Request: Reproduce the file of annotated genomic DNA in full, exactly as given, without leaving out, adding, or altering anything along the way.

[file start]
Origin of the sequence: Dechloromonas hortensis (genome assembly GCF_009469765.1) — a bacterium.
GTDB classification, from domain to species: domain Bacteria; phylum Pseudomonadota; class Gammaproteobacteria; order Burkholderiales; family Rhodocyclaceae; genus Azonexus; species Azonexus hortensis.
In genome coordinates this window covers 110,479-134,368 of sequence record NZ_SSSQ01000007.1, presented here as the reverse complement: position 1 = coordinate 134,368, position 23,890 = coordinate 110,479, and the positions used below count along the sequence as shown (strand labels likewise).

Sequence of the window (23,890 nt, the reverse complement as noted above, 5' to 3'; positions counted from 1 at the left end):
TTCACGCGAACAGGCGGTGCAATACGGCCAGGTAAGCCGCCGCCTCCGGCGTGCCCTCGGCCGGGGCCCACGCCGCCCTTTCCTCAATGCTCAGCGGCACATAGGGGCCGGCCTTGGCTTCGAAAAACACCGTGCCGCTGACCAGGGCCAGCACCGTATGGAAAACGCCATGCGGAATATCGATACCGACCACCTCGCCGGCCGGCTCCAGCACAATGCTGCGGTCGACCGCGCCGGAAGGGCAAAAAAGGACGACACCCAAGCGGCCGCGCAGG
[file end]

Origin of the sequence: Dechloromonas hortensis (genome assembly GCF_009469765.1) — a bacterium.
GTDB classification, from domain to species: domain Bacteria; phylum Pseudomonadota; class Gammaproteobacteria; order Burkholderiales; family Rhodocyclaceae; genus Azonexus; species Azonexus hortensis.
In genome coordinates this window covers 110,479-134,368 of sequence record NZ_SSSQ01000007.1, presented here as the reverse complement: position 1 = coordinate 134,368, position 23,890 = coordinate 110,479, and the positions used below count along the sequence as shown (strand labels likewise).

Sequence of the window (23,890 nt, the reverse complement as noted above, 5' to 3'; positions counted from 1 at the left end):
TTCACGCGAACAGGCGGTGCAATACGGCCAGGTAAGCCGCCGCCTCCGGCGTGCCCTCGGCCGGGGCCCACGCCGCCCTTTCCTCAATGCTCAGCGGCACATAGGGGCCGGCCTTGGCTTCGAAAAACACCGTGCCGCTGACCAGGGCCAGCACCGTATGGAAAACGCCATGCGGAATATCGATACCGACCACCTCGCCGGCCGGCTCCAGCACAATGCTGCGGTCGACCGCGCCGGAAGGGCAAAAAAGGACGACACCCAAGCGGCCGCGCAGG